Pentagon planners once dreamed Saddam Hussein's Republican Guard might lay down arms rather than fight superior U.S. forces. But now two divisions of his army's elite — roughly 20,000 Iraqi troops — await the Americans on the approaches to Baghdad from the south.
To make the confrontation more complicated, those troops are dispersing. The United States and its allies invaded Iraq pledging to spare its citizenry of hardship and death as much as possible — a pledge the Republican Guard is taking to heart.
"They're not in their final fighting position," one senior U.S. military official in the region says. "They're either mixed into civilian areas or they're dispersed to areas where there's religious shrines or antiquities or things like that." As of last evening, the Air Force planned to spend a night bombing Republican Guard positions almost exclusively, the military said, and planned to pinpoint its attacks. In the first night of the air war, coalition planes and naval vessels fired on 1,000 targets. Last night, the plan was for 200 targets.
Amatzia Baram, a professor and former Israeli army battalion commander who has studied Iraq's military for years, says the Guard will take advantage of U.S. pledges to limit civilian deaths and is prepared to fight a war in populated areas. "Their tanks are not as good as American tanks but they'll hide their tanks behind houses," he predicts. "The soldiers will be inside houses. They know this is America's weak point." He added U.S. forces should expect them to use chemical weapons.
Iraq's Republican Guard has a total of six divisions, each with around 10,000 troops. Directly in the line of the Army's Third Infantry Division lies the Medina Division, which is based near the city of Karbala. Just to the east of them is the Baghdad division, an infantry force near the town of Kut, in the path of the U.S. First Marine Division. The Baghdad division is the one thought most likely to use chemical weapons.
Further north, and west of Baghdad, is the Hammurabi division, near the town of Ar Ramadi. Closer in to Baghdad is the Al Nida division. The remaining two divisions are divided between the north and the south of the country.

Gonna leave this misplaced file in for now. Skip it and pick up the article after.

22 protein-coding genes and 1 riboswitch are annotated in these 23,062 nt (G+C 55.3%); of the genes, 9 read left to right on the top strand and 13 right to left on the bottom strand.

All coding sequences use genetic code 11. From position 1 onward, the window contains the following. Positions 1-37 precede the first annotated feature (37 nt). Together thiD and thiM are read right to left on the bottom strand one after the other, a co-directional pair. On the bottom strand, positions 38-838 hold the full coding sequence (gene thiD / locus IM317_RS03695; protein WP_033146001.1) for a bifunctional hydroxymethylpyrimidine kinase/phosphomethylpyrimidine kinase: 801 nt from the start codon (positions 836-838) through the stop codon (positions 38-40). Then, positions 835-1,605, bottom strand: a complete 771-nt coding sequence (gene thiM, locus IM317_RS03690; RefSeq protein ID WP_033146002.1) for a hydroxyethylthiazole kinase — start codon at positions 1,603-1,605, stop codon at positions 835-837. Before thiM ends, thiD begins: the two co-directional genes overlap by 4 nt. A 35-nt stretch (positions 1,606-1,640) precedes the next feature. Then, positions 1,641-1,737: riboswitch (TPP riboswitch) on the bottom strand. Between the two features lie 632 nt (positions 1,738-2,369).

Saddam began building up the Republican Guard as the core of his defense during the 1980s Iran-Iraq war. Signaling its importance, the Guard has been under the direct command of Saddam's youngest son, Qusay, since the end of the first Persian Gulf War. Under him, the top two commanders as well as three of the six current division commanders come from the Hussein family's tribal village of Tikrit. So do about 30 percent of the lower-ranking officers. Qusay Hussein's mentor, Gen. Abdel HamidMahmood, also from Tikrit, helps organize the ranks. Plucked early from the regular army or university, Republican Guard troops traditionally have enjoyed considerable perks, including higher salaries, automobiles, housing subsidies and even personal audiences with the Iraqi dictator. The Guard enjoys a reputation for fierceness among U.S. veterans of the 1991 Persian Gulf War. When U.S. planes in that conflict strafed Iraqi tanks, often setting them ablaze in the process, Iraq's regular army officers began abandoning them. Not so the Republican Guard, who didn't retreat until they received the order from Baghdad.
Nonetheless, Mr. Baram says Guard units are hardly a match for the U.S. coalition. He estimates a quarter of the Guard's 800 advanced tanks have been cannibalized for parts since the Gulf War. Mr. Hussein has further weakened the Guard by regularly shuffling or purging commanders to ensure none gain too much power.
That isn't to say the Guard can't do great damage. All of the Republican Guard units are highly mobile, rather than deeply entrenched in their locations. Indeed, one of the problems American troops face is the fact the Medina division, the one to be encountered first, has dispersed its troops across a wide front, including into urban areas, officials say.
Even if the U.S. dispatches the Republican Guard, that won't be the end of Iraq's options. The Special Republican Guards and the Special Security Service are based in the capital of Baghdad itself. Though coalition forces have destroyed many of these forces' buildings, it's unlikely the units themselves are dead.
Analysts say Special Republican Guard troops have the closest ties to Saddam Hussein, and the best pay and perks. Gen. Kamal Mustafa, believed to be the head of the Special Republican Guard, is related by marriage to Mr. Hussein. These troops are living with their families in Baghdad, which may give them more of an incentive to defend it.
As the U.S. advances on the city, it's unclear how it plans to draw the Guard out. "It's a good question," one military official says, "and I don't know that it's been answered."